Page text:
P-Iris is a new type of iris control that is both automatic and precise. The primary objective of P-Iris is to improve image quality by enabling the optimal iris position to be set so that the central and best-performing part of the lens is used most of the time.

With P-Iris Lens

Without P-Iris Lens

Drawback of DC-Iris in Automatic Mode

The iris of a lens regulates the size of a lens’ aperture or opening and the amount of light that passes through it so that an image can be correctly exposed. Without an iris, an image can become too light in a very bright environment, or it can be dark if the lens opening is not big enough to let available light in.

Iris Size, Intensity of Light and Depth of Field

The size of the iris opening also has an effect on image sharpness and depth of field. A wide iris opening reduces depth of field while a smaller opening increases it. Image sharpness generally improves with a smaller iris opening because optical errors can often be reduced. All lenses create some form of image aberrations when the full lens surface is used.

The size of the iris opening also has an effect on image sharpness and depth of field

While it is true that a smaller iris opening often means sharper images, too small an opening may blur an image due to an optical effect called diffraction. This problem can be seen in bright outdoor situations when a camera closes the iris too much and light is diffracted or spread over many pixels. The smaller each pixel is on an image sensor, the more of a problem diffraction becomes as the diffracted light affects more pixels. This can typically happen in cameras that use an automatic DC-iris lens in combination especially with megapixel sensors that have small pixels. (While a megapixel sensor has more pixels than a standard VGA 640×480 image sensor, the size of each pixel on a megapixel sensor is often smaller than the size of each pixel on a VGA image sensor.)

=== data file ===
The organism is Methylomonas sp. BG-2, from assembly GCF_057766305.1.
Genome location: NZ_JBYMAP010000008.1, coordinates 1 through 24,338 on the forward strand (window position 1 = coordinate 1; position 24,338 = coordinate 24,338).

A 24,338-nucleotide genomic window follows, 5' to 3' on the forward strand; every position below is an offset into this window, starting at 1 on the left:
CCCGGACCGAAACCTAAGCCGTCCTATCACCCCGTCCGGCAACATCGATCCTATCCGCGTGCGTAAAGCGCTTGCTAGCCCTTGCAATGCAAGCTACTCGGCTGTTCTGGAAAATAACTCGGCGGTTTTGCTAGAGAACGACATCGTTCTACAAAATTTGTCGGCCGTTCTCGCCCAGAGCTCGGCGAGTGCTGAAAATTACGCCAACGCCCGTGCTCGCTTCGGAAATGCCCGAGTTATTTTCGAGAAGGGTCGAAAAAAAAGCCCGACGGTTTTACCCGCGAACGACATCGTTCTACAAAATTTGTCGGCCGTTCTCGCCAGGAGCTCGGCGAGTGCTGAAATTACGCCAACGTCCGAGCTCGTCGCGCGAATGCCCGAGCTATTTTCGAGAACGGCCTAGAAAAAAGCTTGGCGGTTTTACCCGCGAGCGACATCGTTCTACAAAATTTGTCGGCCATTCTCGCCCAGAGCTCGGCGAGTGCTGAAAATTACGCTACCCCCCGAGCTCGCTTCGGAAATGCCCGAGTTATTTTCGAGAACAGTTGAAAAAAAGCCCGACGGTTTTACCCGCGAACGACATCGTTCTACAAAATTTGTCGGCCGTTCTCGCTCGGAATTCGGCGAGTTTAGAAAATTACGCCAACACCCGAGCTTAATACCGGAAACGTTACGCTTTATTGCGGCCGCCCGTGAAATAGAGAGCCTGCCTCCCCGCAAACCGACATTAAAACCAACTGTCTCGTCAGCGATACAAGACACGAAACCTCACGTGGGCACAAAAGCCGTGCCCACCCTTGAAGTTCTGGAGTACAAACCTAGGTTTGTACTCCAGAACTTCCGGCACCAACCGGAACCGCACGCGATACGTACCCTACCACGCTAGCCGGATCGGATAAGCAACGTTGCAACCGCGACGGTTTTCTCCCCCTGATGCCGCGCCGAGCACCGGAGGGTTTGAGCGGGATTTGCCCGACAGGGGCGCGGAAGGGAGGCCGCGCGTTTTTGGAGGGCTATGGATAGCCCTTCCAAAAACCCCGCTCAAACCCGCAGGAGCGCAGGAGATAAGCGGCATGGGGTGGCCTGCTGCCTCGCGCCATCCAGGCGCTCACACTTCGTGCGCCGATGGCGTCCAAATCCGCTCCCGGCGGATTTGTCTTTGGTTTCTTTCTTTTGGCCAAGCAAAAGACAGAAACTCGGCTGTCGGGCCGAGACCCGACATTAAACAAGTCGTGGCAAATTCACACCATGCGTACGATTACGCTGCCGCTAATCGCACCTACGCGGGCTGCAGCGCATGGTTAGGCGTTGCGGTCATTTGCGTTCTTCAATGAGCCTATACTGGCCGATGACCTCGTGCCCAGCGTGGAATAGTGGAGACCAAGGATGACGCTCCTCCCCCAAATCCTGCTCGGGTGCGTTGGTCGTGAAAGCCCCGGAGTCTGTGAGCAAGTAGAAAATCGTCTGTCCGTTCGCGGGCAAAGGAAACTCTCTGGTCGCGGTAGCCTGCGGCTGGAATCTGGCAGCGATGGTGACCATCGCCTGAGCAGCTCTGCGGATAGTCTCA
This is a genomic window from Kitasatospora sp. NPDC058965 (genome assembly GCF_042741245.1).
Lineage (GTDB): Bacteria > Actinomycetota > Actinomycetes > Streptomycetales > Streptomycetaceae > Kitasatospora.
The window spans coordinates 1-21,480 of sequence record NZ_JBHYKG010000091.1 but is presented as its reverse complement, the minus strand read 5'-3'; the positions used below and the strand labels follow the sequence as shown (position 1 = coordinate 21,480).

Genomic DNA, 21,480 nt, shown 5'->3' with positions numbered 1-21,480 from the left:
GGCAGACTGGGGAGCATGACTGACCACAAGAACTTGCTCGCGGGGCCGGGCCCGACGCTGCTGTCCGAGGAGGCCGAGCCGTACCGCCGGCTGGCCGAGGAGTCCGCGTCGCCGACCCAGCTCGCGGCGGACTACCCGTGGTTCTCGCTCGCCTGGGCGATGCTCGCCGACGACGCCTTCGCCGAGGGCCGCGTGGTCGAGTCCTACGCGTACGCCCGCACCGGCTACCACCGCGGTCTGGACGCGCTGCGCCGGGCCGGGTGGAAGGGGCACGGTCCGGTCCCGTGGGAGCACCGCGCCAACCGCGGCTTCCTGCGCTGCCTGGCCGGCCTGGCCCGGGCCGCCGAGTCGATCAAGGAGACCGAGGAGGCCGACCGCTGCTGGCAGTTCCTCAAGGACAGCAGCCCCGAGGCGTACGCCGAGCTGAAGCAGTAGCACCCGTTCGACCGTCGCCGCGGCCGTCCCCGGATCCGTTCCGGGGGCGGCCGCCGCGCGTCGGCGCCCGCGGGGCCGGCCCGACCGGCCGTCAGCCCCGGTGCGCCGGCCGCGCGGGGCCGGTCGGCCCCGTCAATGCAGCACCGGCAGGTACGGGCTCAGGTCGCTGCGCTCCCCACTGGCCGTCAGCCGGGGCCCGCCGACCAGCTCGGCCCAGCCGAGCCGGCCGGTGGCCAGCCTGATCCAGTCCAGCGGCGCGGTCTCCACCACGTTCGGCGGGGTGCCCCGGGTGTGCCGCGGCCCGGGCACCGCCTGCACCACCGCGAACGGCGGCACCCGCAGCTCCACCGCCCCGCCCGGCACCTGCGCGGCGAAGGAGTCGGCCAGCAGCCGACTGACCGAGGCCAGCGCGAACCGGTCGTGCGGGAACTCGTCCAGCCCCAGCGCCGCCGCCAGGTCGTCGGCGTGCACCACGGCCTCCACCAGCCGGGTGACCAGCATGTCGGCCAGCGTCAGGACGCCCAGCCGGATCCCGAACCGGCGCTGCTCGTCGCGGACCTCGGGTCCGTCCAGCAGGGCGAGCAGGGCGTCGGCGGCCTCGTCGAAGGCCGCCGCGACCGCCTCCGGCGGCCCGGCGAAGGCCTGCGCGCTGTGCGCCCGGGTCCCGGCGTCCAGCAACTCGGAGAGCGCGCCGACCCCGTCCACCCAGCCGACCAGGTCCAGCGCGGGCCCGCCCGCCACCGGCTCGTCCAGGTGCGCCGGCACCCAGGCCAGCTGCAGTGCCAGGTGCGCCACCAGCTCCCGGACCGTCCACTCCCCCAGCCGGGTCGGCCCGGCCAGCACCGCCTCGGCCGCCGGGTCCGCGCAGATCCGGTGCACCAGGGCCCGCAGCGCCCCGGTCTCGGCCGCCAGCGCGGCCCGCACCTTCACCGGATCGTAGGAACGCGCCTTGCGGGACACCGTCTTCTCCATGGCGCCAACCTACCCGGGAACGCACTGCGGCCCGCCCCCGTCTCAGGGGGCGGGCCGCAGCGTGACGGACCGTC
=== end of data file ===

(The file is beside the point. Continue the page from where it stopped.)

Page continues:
Too small an opening may blur an image due to an optical effect called diffraction

With P-Iris Lens

The system comprises of a P-Iris lens and specialized software in the camera. The software steers a motor in the P-Iris lens, enabling automatic and precise control of the iris opening. The key to understanding P-Iris is to look at how the iris affects image quality.

Working in conjunction with P-Iris is the use of electronic means—gain (amplification of the signal level) and exposure time—to manage slight changes in lighting conditions and to further optimize an image. This allows the optimal iris position to be maintained as long as possible. In situations when the preferred iris position and the camera’s electronic processing capabilities cannot adequately correct the exposure, a P-Iris camera will automatically instruct the iris to move to a different position. In dark conditions, for example, the iris will fully open. In bright situations, a camera with P-Iris is programmed to limit the closing of the iris to a position that avoids diffraction or blurring, as explained earlier. Hence, in all lighting conditions, P-Iris can automatically make adjustments to deliver optimal image quality.